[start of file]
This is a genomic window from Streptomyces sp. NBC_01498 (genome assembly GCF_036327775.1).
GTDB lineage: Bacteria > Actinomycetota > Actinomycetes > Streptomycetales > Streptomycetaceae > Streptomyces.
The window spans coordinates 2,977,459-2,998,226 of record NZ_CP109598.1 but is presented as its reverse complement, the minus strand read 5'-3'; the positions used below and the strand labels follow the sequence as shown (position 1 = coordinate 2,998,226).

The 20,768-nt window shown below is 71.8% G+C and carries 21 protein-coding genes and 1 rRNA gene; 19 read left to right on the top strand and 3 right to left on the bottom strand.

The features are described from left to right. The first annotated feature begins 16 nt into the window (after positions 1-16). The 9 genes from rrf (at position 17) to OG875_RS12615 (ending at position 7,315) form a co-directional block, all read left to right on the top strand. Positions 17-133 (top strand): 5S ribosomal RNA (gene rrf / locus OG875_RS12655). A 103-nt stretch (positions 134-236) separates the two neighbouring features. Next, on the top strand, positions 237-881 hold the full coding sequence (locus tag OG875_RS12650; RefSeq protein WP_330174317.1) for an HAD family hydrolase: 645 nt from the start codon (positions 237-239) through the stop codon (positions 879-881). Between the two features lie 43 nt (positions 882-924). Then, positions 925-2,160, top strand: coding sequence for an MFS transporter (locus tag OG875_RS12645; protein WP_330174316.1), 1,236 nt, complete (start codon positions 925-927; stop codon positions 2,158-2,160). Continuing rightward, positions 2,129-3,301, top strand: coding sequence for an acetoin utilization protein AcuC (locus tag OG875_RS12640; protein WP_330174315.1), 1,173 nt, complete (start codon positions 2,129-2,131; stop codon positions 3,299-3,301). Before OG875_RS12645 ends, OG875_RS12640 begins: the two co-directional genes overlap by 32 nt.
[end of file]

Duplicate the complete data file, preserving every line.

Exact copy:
This is a genomic window from Streptomyces sp. NBC_01498 (genome assembly GCF_036327775.1).
GTDB lineage: Bacteria > Actinomycetota > Actinomycetes > Streptomycetales > Streptomycetaceae > Streptomyces.
The window spans coordinates 2,977,459-2,998,226 of record NZ_CP109598.1 but is presented as its reverse complement, the minus strand read 5'-3'; the positions used below and the strand labels follow the sequence as shown (position 1 = coordinate 2,998,226).

The 20,768-nt window shown below is 71.8% G+C and carries 21 protein-coding genes and 1 rRNA gene; 19 read left to right on the top strand and 3 right to left on the bottom strand.

The features are described from left to right. The first annotated feature begins 16 nt into the window (after positions 1-16). The 9 genes from rrf (at position 17) to OG875_RS12615 (ending at position 7,315) form a co-directional block, all read left to right on the top strand. Positions 17-133 (top strand): 5S ribosomal RNA (gene rrf / locus OG875_RS12655). A 103-nt stretch (positions 134-236) separates the two neighbouring features. Next, on the top strand, positions 237-881 hold the full coding sequence (locus tag OG875_RS12650; RefSeq protein WP_330174317.1) for an HAD family hydrolase: 645 nt from the start codon (positions 237-239) through the stop codon (positions 879-881). Between the two features lie 43 nt (positions 882-924). Then, positions 925-2,160, top strand: coding sequence for an MFS transporter (locus tag OG875_RS12645; protein WP_330174316.1), 1,236 nt, complete (start codon positions 925-927; stop codon positions 2,158-2,160). Continuing rightward, positions 2,129-3,301, top strand: coding sequence for an acetoin utilization protein AcuC (locus tag OG875_RS12640; protein WP_330174315.1), 1,173 nt, complete (start codon positions 2,129-2,131; stop codon positions 3,299-3,301). Before OG875_RS12645 ends, OG875_RS12640 begins: the two co-directional genes overlap by 32 nt.